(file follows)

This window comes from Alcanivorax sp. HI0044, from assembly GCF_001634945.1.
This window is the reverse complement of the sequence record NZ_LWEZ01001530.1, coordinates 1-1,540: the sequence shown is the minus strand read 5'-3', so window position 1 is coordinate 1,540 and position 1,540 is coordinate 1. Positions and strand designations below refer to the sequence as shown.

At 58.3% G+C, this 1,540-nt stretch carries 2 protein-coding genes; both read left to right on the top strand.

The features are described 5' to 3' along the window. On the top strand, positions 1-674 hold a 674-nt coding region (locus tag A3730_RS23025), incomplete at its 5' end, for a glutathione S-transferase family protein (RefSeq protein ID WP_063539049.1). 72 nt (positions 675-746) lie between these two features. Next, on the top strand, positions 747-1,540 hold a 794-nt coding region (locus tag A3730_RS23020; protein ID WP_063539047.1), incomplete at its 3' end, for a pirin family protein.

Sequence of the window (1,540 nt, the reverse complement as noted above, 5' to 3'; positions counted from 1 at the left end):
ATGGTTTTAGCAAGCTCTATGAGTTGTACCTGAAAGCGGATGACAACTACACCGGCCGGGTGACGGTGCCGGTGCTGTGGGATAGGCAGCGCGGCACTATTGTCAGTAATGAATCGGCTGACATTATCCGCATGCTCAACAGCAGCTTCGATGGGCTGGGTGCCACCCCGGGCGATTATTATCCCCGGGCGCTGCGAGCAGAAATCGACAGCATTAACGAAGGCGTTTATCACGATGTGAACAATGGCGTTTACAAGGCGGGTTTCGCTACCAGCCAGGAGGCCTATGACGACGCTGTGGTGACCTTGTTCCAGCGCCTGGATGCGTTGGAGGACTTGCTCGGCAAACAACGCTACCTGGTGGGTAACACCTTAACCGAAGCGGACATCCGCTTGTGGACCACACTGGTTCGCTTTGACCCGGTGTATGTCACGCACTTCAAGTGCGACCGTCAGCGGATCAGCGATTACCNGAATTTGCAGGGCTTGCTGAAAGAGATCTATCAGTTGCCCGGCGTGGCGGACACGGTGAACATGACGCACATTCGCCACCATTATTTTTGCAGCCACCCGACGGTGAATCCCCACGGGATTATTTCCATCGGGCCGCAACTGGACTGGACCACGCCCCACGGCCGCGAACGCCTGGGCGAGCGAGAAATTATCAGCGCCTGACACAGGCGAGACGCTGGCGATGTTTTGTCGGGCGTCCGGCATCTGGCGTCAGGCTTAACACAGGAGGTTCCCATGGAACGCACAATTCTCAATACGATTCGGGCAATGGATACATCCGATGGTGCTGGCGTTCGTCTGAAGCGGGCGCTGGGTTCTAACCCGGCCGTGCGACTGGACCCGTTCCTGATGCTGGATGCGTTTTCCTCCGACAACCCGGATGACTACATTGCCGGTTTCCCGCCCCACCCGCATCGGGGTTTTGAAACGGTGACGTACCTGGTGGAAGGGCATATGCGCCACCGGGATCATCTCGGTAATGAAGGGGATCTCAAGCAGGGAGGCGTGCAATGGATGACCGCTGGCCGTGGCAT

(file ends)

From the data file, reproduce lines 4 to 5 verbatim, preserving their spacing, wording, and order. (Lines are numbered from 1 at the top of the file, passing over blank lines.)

The features are described 5' to 3' along the window. On the top strand, positions 1-674 hold a 674-nt coding region (locus tag A3730_RS23025), incomplete at its 5' end, for a glutathione S-transferase family protein (RefSeq protein ID WP_063539049.1). 72 nt (positions 675-746) lie between these two features. Next, on the top strand, positions 747-1,540 hold a 794-nt coding region (locus tag A3730_RS23020; protein ID WP_063539047.1), incomplete at its 3' end, for a pirin family protein.

Sequence of the window (1,540 nt, the reverse complement as noted above, 5' to 3'; positions counted from 1 at the left end):